The Ohio State University Wexner Medical Center (OSUWMC) has launched an Institutional Review Board-approved evaluation of the PUP (Patient is UP) “smart” socks designed by Lebanon, Ohio-based Palarum for patients at risk of falls.
The study will be conducted with “high fall-risk” in-patients on three floors of the Ohio State University Wexner Center Brain and Spine Hospital, according to the company.
“Falls can have widespread and significant impact on health; they can be serious and often result in high costs and additional days in the hospital,” says Tammy Moore, nursing administrator and principal investigator of this study at Ohio State’s Neurological Institute. “The best way to reduce falls is to prevent them.”
The Palarum PUP (Patient is UP) smart socks are designed with patented wearable technology to help prevent patient falls and enhance rehabilitation therapy. Using eTextile and IoT technologies, PUP socks issue real-time alarms to immediately notify nearby nurses that a fall-risk patient is out of bed, standing, and/or attempting to walk unassisted.
The Palarum PUP study will enroll 2,500 inpatients over a 9-month period. The results will be compared to benchmark data for each of the three patient floors to determine the overall value of the sock in patient care. Nurses will be educated on enrolling patients who meet high-fall risk criteria.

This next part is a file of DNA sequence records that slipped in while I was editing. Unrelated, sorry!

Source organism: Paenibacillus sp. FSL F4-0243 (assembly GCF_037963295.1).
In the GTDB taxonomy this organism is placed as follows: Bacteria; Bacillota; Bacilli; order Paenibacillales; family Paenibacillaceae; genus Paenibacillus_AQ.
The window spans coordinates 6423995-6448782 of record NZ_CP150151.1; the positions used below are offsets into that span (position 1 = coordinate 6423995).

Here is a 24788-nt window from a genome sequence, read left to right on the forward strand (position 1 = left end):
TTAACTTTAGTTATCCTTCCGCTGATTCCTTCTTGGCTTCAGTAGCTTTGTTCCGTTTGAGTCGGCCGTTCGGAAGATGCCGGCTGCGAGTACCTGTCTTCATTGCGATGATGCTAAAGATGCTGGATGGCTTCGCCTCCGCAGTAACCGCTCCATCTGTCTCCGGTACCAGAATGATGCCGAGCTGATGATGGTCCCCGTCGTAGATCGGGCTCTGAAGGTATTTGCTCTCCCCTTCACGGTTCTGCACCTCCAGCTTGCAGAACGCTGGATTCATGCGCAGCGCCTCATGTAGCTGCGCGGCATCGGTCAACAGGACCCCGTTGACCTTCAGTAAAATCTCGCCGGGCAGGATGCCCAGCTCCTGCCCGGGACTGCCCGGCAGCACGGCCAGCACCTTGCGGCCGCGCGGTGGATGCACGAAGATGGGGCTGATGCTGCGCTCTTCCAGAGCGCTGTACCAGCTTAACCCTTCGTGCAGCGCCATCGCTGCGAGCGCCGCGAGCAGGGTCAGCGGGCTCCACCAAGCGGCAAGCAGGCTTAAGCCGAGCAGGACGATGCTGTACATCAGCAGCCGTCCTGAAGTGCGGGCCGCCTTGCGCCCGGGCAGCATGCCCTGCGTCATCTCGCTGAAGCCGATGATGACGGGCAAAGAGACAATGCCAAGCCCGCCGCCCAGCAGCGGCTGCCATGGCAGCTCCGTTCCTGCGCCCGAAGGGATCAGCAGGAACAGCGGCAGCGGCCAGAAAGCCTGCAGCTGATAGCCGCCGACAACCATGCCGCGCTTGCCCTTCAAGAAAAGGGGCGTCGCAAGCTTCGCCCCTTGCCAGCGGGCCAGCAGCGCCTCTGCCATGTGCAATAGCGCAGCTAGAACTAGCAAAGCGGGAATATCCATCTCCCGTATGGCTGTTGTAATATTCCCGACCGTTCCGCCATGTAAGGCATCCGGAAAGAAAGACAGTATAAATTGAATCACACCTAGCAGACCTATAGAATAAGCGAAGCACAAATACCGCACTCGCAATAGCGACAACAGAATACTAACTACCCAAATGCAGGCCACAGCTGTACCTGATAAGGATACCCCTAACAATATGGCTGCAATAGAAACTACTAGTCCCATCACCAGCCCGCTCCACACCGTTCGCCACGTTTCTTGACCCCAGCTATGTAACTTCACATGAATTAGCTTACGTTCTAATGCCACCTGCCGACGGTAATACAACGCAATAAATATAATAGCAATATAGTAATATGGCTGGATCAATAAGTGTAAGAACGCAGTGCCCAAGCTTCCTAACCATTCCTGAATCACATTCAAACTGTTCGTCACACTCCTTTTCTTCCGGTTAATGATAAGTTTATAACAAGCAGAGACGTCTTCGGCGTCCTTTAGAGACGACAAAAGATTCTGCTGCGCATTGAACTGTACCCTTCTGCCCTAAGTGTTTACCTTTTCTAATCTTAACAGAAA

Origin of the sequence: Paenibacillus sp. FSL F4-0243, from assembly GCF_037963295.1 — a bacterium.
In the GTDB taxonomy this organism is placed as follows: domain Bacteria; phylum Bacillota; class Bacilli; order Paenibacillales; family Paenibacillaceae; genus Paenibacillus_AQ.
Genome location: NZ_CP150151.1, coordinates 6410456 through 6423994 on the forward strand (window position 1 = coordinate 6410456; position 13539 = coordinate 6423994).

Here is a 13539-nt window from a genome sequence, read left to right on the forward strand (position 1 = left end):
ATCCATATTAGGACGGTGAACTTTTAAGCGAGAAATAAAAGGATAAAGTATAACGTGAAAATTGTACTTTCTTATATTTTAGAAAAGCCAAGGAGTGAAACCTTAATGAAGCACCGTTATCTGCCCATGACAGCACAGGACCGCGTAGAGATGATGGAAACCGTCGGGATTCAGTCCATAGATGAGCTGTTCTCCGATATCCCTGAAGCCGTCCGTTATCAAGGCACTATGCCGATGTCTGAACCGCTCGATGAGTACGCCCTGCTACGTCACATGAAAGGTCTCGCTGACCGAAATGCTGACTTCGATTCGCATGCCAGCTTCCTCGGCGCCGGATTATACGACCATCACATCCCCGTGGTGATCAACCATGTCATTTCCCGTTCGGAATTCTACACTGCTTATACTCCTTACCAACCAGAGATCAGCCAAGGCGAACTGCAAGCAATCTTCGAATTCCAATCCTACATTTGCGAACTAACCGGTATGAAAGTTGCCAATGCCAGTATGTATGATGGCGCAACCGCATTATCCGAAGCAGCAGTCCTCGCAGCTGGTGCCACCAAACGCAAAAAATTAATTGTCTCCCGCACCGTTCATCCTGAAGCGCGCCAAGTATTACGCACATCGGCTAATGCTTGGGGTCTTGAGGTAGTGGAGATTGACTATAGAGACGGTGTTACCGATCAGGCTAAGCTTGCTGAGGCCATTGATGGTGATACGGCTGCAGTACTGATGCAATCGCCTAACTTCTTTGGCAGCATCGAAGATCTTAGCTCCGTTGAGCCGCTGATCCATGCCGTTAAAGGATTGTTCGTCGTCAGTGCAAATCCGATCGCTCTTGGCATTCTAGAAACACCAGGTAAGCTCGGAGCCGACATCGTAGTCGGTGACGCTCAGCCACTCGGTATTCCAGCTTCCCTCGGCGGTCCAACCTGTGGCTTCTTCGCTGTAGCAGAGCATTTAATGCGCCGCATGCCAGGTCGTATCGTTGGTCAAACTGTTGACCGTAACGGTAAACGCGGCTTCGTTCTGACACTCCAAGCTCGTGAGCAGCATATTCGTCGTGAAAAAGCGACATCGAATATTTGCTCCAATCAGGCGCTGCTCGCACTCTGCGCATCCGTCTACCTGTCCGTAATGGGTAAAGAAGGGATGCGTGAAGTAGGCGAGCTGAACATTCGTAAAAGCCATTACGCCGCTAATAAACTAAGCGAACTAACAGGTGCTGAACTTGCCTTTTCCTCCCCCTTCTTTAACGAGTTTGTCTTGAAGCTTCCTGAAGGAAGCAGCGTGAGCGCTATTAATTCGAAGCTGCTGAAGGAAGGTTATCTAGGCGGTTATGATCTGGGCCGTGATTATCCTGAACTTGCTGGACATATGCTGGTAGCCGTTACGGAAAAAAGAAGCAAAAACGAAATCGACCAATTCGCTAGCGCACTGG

Once enrolled, the patient will be fitted with a pair of PUP socks and will be continually monitored for possible movement out of bed during his or her hospitalization. If the PUP sock detects a patient attempting to get out of bed, an alert will be sent to the three closest nurses wearing a specially designed PUP smart badge. An alert will also be sent to the nurses’ station and to a PUP smart tablet in the patient’s room, a media release from Palarum explains.
“We hope to demonstrate that the fall rate among this patient population will decrease with the use of Palarum’s PUP sock,” states Patrick Baker, president and CEO of Palarum, in the release.
“We expect the results of this study to mirror those of previous studies conducted that showed a significant reduction in patient falls when the PUP sock is used. We are also actively engaged with healthcare organizations around the country to evaluate the PUP system with their patients,” he adds.
In addition to reducing patient falls, the study has three secondary objectives:
- Reduce the incidence of false alerts to less than five percent
- Provide positive alert reliability of 95%, reducing alarm fatigue among nurses
- Gather compliance data and response times from alert to caregiver response
[Source(s): Palarum, PR Newswire]